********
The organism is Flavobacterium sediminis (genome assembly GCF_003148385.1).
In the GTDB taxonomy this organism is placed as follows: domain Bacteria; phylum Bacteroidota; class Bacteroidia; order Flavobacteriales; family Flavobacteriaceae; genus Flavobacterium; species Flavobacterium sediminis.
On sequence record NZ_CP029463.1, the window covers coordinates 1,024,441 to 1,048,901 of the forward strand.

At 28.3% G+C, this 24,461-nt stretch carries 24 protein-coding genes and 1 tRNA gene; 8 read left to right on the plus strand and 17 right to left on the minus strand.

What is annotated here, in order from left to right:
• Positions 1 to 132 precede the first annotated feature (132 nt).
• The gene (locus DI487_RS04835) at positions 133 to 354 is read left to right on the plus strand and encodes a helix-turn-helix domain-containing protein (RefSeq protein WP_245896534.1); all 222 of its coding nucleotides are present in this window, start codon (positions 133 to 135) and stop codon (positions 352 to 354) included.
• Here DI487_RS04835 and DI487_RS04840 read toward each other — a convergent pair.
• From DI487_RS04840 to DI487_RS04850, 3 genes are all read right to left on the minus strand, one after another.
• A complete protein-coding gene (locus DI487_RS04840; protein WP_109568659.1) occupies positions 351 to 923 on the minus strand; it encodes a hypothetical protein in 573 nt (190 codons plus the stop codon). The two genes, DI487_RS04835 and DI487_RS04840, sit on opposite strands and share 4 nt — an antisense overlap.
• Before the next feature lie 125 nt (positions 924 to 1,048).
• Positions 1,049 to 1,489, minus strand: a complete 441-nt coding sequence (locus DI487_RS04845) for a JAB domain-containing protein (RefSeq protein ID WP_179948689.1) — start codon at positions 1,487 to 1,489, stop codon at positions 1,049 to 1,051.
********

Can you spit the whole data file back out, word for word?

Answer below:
The organism is Flavobacterium sediminis (genome assembly GCF_003148385.1).
In the GTDB taxonomy this organism is placed as follows: domain Bacteria; phylum Bacteroidota; class Bacteroidia; order Flavobacteriales; family Flavobacteriaceae; genus Flavobacterium; species Flavobacterium sediminis.
On sequence record NZ_CP029463.1, the window covers coordinates 1,024,441 to 1,048,901 of the forward strand.

At 28.3% G+C, this 24,461-nt stretch carries 24 protein-coding genes and 1 tRNA gene; 8 read left to right on the plus strand and 17 right to left on the minus strand.

What is annotated here, in order from left to right:
• Positions 1 to 132 precede the first annotated feature (132 nt).
• The gene (locus DI487_RS04835) at positions 133 to 354 is read left to right on the plus strand and encodes a helix-turn-helix domain-containing protein (RefSeq protein WP_245896534.1); all 222 of its coding nucleotides are present in this window, start codon (positions 133 to 135) and stop codon (positions 352 to 354) included.
• Here DI487_RS04835 and DI487_RS04840 read toward each other — a convergent pair.
• From DI487_RS04840 to DI487_RS04850, 3 genes are all read right to left on the minus strand, one after another.
• A complete protein-coding gene (locus DI487_RS04840; protein WP_109568659.1) occupies positions 351 to 923 on the minus strand; it encodes a hypothetical protein in 573 nt (190 codons plus the stop codon). The two genes, DI487_RS04835 and DI487_RS04840, sit on opposite strands and share 4 nt — an antisense overlap.
• Before the next feature lie 125 nt (positions 924 to 1,048).
• Positions 1,049 to 1,489, minus strand: a complete 441-nt coding sequence (locus DI487_RS04845) for a JAB domain-containing protein (RefSeq protein ID WP_179948689.1) — start codon at positions 1,487 to 1,489, stop codon at positions 1,049 to 1,051.